Let me give you an example that I had first hand experience with; I worked with a medium sized furniture Store in Boise Idaho in the mid 90’s that had a very diverse marketing portfolio. They ran heavy print and TV marketing weekly and were regarded as one of the top 2 furniture stores in the marketplace. One quarter they decided to drop their newspaper advertising completely and expand their TV and radio buys because the stations got very aggressive and gave them a large volume of additional coverage. What do you think happened? They had just transferred from the largest audience base to several smaller bases in order to save cost.
After the first two weeks they started to see a real decline in foot traffic, they had just left behind the largest audience base in the community, newspaper readers, and they were used to seeing an ad with the weekly specials. After a month the store manager told me they had had there worst month of sales in over five years. After 6 weeks business had reached all time low levels. They contacted the newspaper and began advertising again ASAP. However the recovery was not quick, the store had lost market share to its competitors in a short six week window that took them over one year to recapture.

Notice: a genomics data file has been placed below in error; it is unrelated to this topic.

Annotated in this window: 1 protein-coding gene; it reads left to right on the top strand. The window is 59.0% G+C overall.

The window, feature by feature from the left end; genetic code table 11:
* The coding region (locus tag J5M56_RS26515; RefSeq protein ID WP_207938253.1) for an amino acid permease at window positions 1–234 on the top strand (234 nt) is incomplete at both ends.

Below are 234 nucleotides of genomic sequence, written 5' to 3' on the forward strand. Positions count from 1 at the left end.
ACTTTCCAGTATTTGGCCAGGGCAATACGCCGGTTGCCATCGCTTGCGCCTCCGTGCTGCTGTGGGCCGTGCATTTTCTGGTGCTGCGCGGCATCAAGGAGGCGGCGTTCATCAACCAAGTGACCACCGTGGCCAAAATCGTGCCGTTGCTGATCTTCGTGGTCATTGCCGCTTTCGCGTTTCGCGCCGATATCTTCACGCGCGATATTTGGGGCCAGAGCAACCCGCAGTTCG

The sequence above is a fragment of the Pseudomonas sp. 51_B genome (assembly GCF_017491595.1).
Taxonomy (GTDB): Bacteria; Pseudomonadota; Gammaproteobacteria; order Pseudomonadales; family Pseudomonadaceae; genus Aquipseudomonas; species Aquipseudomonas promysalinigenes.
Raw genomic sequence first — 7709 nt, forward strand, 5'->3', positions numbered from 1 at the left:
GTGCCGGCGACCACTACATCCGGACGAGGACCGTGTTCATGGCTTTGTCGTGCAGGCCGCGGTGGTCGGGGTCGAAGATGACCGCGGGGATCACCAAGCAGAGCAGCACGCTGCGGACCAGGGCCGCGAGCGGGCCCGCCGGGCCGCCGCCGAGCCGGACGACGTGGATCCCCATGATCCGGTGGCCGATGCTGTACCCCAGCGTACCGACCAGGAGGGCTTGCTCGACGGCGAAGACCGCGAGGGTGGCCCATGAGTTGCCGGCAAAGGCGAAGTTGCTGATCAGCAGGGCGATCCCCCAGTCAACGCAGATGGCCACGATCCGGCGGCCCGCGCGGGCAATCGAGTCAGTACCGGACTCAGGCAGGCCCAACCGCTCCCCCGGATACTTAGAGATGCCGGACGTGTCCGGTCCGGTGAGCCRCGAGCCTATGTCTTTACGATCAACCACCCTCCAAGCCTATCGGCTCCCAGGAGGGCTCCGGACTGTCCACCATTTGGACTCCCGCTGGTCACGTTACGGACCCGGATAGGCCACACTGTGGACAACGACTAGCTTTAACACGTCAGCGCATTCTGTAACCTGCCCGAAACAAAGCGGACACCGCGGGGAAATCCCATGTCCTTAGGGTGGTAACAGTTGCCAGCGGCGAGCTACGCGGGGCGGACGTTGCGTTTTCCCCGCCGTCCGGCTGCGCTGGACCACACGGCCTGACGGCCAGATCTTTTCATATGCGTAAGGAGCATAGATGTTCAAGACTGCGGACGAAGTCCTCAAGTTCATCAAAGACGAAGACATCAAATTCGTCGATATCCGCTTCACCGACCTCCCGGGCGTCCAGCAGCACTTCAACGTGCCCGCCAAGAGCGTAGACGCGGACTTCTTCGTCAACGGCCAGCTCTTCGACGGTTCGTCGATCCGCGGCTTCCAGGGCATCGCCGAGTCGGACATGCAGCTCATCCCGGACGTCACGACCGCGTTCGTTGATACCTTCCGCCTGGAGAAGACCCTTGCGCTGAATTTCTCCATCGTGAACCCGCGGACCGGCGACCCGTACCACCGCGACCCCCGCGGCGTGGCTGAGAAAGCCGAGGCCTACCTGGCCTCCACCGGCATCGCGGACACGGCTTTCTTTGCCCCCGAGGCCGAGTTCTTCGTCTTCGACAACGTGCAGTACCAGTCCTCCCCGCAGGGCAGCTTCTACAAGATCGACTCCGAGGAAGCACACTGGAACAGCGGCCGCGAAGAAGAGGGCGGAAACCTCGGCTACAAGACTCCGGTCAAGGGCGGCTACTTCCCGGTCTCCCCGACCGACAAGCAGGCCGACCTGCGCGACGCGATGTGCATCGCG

The audience size vs the audience quality, which is more important fro your business? I would suggest to you that is an unanswerable question in a forum like this. See it depends on your goals and objectives as a business owner.
Are you willing to sacrifice foot traffic in order to bring in only the best traffic? What would your business look like today if you only brought in your best customers? Could you survive if the not so perfect customer stopped calling?